Newman/Haas' enthusiasm for Servia is reciprocated, but Oriol says that lying fourth in the championship at the halfway point of the season is a welcome but unintended by-product of his preseason aims.
“Before the season started, I told my race engineer Bruno Couprie that I really don't care about the championship,” says Servia matter-of-factly. “This was for two reasons: 1) we didn't feel we had a realistic shot at winning it, and 2) personal experience. Going into the last race of the 2008 season, I could have finished top six in the points, despite that being my and KV Racing's first year in the series. And yet I didn't have a ride for the next two years! If I'd actually won a race, maybe I would have had a job for '09.
“So, at the start of this year, I thought more about the potential of Newman/Haas Racing winning a race. It's ironic that the combination of the way the cards have played, our efforts to be sensible even though our ambition is to win a race and the experience of the whole team have allowed us to capitalize on what we have and here we are.”
That fourth place in the standings could have been higher still: at Long Beach, Servia was delayed by Helio Castroneves' infamous tangle with Will Power, as he headed, he believes, for at least second place. Instead he got sixth. At Milwaukee he took third, despite having to charge back from 12th following a slow pit stop. And a disastrously long pit stop at Iowa again cost him third or fourth. So it's even more remarkable that the No. 2 car was headed only by the two Chip Ganassi Racing drivers and one Team Penske driver at midseason.
Couprie, an assistant race engineer in the Toyota Formula 1 team before joining Newman/Haas in 2006, concurred with Servia's policy at the start of the year – and shares his optimism for the second half of the season. “I think that wins are feasible,” he says. “Oriol can always land on his feet, because he finishes races and finishes them well. He's really strong, so I feel more confident taking risks and gambles for him.
“So a win would be awesome. But now I want to keep up this championship performance, because I think it's very good considering how competitive the field is now. If we finished top five at the end of the year, it would be amazing considering there are three Penskes and three Ganassis if we include Graham. But seventh would be good, as well. I don't want to be too greedy.”
If Servia was an obvious choice to head Newman/Haas' revival, Hinchcliffe's route to the Lincolnshire, Ill.-based team was more circuitous…yet no less logical. Hampson, who took a shop-based role in recent seasons to spend more time with his wife and young children, has once more hit the road to serve as the Canadian rookie's race engineer. He says “Hinch” was a revelation from the start.
“James was the best available rookie,” says Hampson, “so we tested him in December at Sebring and he was quicker than we expected. Immediately we started looking at ways to make this work out.”
The preseason test at Barber Motorsports Park saw Hinchcliffe star, comfortably inside the top eight on both days. He missed the first race of the season while the team was still closing car No. 06's sponsorship deal with Sprott, a Canadian asset management company, but since then “Hinch” has continued to impress the team. He also makes fewer errors than most rookies.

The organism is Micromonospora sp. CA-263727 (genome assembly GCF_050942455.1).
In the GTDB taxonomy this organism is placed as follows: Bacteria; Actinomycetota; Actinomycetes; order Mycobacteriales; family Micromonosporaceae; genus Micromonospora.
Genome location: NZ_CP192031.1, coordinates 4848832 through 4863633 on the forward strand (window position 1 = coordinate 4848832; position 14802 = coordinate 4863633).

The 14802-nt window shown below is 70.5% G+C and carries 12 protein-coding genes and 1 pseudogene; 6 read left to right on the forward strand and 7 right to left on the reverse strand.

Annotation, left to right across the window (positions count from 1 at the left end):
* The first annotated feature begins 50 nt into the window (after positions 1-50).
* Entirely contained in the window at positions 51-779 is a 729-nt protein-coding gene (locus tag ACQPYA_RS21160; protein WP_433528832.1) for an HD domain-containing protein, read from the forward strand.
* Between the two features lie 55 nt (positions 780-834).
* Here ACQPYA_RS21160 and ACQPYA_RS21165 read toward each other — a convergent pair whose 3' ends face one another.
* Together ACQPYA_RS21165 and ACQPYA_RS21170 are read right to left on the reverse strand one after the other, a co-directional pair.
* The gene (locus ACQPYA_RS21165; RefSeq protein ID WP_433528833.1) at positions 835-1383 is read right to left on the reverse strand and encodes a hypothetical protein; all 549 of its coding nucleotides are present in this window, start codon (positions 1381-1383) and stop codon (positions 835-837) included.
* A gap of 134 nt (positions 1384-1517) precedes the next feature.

“There are times when his lack of experience will show,” says Hampson. “He won't know you need x amount of understeer in the car for a race, that sort of thing – but he's learning on the fly. Compared to 15 years ago, when a rookie would get thousands of test miles before his first race, it's unfair on James. He hasn't gotten any solid testing under his belt, particularly on ovals. Every race weekend, we throw something completely new at him, but he's unflappable, and that serves him very well in his current situation.”
Part of Hinchcliffe's unfazability is his excellent rapport with the whole team. The other part? He was – and is – reassured by discovering from the inside that Newman/Haas' core quality remains intact, whatever recent years' results tables show.
“It would have been easy to look at the last couple of years and think they had slipped a bit,” says Hinchcliffe, “but they set up a meeting with me in Chicago last September, and I remember leaving the place thinking, ‘Wow, this is still the team I watched win all the time.' I went into the meeting not knowing what to expect; I left knowing there was nowhere else I wanted to be.”
And that truly is the key to this story being written, because in 2011, Newman/Haas Racing, still governed by Carl and Bernie Haas (the venerable Mrs. Haas is at the shop every week day), is starting to show signs of returning to the form that earned the respect of every rival and every U.S. open-wheel racing fan.
“The reason behind our resurrection,” says Couprie, “is that we have two good drivers who communicate well, we have a very strong team bond, and no one should underestimate our engineering depth.”
Says Hampson: “We are fourth in points because Oriol is a very reliable driver who brings the car home and gets the most out of whatever's on offer that day. We are not fourth on pure speed – there's a lot of work to be done to become the fastest, and it's not going to happen with the current car. But that has to be the ultimate aim.
“At Newman/Haas, we don't want to be any old team. We want to be champions.”